This guest post was written by author Ġorġ Mallia
Milied Imħawwad (in the original Swedish En Klurig Jul), written by Ingelin Angerborn and illustrated by Per Gustavsson, is all about Christmas, and, more particularly, Christmas in Sweden.
The Swedes are very big on Christmas, and decorate their windows with stars and candles (both electric and real) from well ahead of time, leading to the traditional Christmas dinner on Christmas eve in which they eat their Christmas ham and lots of different types of fish. Then they often leave their decorations there for many weeks afterwards. It gets very dark very early in Sweden in winter, so the lights of Christmas cut through the darkness and bring joy to all. The Christmas tree is only up for a few short days, of course, because it’s a real tree, unlike the ones we usually put up in Malta.
I love the book En Klurig Jul, which Marie Louise Kold and I have translated into Maltese as Milied Imħawwad and was very happy when Chris Gruppetta of Merlin Publishers suggested that we translate it from the original Swedish. First of all, I love the format… a literary Advent Calendar, with one story a day, ending on a cliff hanger that makes you yearn for the following day’s ‘treat’, and culminating in the conclusion on Christmas Eve.
I can imagine how much fun Maltese children (and their parents) will have if they do read a story a day in much the same way that they eat one chocolate a day from their actual advent calendars. Though I’m sure they are also permitted to read the book straight through if they so wish. And I must say it is going to be a very difficult book to put down, with its story of an alien visitor to the little girl, Rutan, who misses her best friend who has gone to live far away, and who likes one of the boys in her class, and is also teased mercilessly by another.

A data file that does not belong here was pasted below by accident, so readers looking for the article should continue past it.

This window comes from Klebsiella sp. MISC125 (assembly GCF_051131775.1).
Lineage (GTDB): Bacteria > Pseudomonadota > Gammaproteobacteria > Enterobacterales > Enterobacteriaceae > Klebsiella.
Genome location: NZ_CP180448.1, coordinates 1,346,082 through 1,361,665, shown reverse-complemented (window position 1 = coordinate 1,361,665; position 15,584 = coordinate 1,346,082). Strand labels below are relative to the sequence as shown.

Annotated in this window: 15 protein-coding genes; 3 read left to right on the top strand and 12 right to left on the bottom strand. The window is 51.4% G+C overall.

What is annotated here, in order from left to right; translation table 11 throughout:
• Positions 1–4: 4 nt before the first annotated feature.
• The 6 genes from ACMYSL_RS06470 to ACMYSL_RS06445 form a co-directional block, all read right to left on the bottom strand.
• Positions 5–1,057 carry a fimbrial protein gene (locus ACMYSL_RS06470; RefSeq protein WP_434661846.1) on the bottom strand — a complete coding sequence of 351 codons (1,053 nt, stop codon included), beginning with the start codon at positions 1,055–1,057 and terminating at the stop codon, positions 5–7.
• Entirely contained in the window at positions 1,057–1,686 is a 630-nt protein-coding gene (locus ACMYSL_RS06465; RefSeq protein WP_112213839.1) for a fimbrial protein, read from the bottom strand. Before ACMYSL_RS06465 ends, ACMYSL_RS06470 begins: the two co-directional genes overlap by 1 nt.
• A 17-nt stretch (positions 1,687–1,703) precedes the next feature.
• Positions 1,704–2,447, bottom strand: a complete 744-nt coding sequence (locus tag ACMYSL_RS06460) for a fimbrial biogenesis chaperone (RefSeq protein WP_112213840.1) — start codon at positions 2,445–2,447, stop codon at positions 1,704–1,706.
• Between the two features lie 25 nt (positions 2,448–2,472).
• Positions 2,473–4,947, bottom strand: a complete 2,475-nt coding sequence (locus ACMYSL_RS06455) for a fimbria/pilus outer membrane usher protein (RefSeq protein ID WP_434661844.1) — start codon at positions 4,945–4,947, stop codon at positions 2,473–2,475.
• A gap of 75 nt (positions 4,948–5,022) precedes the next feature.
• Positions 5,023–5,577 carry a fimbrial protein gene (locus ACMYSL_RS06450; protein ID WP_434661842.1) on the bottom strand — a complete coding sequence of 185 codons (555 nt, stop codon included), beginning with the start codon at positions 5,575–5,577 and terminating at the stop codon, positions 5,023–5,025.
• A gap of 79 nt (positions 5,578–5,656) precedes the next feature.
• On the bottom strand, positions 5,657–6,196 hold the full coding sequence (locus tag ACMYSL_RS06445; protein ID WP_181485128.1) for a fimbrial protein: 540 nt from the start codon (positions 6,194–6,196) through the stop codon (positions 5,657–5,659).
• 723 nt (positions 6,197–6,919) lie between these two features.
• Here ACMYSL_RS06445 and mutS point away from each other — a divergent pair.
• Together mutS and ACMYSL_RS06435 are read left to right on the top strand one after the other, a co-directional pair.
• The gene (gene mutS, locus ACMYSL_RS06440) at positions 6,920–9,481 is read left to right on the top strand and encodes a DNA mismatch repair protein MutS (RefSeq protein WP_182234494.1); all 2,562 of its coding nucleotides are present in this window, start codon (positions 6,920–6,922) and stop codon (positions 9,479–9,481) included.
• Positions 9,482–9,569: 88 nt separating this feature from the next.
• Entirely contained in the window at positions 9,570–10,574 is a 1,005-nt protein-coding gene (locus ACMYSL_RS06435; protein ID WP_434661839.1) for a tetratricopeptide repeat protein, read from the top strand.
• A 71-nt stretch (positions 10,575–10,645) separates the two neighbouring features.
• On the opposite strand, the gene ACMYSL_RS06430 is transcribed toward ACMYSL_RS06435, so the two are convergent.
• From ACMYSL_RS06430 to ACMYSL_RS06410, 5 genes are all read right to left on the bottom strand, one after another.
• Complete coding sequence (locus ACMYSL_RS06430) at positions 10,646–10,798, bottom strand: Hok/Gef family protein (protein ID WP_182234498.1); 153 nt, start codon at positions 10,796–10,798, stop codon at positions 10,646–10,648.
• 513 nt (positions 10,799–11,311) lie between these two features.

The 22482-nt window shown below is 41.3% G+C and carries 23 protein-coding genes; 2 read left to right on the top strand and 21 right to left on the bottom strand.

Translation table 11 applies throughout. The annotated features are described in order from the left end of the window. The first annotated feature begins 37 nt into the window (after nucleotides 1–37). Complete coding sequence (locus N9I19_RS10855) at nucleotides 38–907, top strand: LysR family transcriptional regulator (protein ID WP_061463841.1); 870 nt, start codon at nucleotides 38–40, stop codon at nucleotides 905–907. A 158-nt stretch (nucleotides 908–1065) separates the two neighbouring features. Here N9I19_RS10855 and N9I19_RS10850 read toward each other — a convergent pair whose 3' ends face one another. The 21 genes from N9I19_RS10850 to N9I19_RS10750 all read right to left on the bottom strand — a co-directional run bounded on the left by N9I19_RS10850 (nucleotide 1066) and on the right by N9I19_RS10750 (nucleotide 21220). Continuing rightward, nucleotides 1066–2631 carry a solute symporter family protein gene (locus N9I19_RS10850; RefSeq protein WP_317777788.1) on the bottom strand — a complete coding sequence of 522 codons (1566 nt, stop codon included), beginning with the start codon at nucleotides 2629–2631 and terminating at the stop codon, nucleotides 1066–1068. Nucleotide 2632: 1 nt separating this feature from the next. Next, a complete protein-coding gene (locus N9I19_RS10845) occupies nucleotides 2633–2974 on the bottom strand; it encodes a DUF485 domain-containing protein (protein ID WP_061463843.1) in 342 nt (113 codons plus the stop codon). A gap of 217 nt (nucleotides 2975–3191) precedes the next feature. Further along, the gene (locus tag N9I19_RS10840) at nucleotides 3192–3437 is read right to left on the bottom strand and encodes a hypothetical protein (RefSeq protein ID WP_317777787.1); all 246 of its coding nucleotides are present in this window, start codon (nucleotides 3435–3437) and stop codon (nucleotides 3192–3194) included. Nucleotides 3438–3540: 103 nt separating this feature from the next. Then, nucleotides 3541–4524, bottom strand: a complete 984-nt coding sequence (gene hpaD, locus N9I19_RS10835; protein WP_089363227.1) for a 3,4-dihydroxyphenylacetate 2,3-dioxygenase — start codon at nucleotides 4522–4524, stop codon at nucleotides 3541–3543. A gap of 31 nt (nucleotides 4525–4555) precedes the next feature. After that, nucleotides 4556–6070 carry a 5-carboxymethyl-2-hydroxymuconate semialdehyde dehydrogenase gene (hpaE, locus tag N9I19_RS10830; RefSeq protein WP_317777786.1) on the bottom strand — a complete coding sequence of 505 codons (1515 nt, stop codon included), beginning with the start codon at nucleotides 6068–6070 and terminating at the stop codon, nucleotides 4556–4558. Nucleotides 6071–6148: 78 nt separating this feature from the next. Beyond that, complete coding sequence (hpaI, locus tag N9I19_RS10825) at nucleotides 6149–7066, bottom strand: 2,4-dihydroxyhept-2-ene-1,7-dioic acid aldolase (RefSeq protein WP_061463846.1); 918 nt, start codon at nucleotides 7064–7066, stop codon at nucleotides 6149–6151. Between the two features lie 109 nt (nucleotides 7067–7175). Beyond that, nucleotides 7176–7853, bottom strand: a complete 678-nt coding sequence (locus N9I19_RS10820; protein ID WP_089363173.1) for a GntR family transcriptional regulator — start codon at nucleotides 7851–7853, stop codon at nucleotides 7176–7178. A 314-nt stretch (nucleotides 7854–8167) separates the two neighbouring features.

The book is actually a little window onto the way that Swedes, and particularly Swedish children, celebrate Christmas. We see their traditions and their celebrations, some of which are shared with us Maltese, but most of which are unique to them, or at least to the Scandinavian countries up north.
But the book also presents an incredibly imaginative story of aliens and friends, and the under running comment that goes throughout it is a shout out for inclusivity and how difference is not different at all if there is love and friendship.
We enjoyed translating this from the original Swedish, and even put in a little glossary at the end to explain some of the terms that we could not explain in the book itself… helping Maltese children to understand better the background to this wonderful story, which is also wonderfully illustrated in a very bright, cartoony style.
And to top it all, it’s also a beautifully printed book… the sort you just love to hold and read. A real Christmas treat for all Maltese children.
– Ġorġ Mallia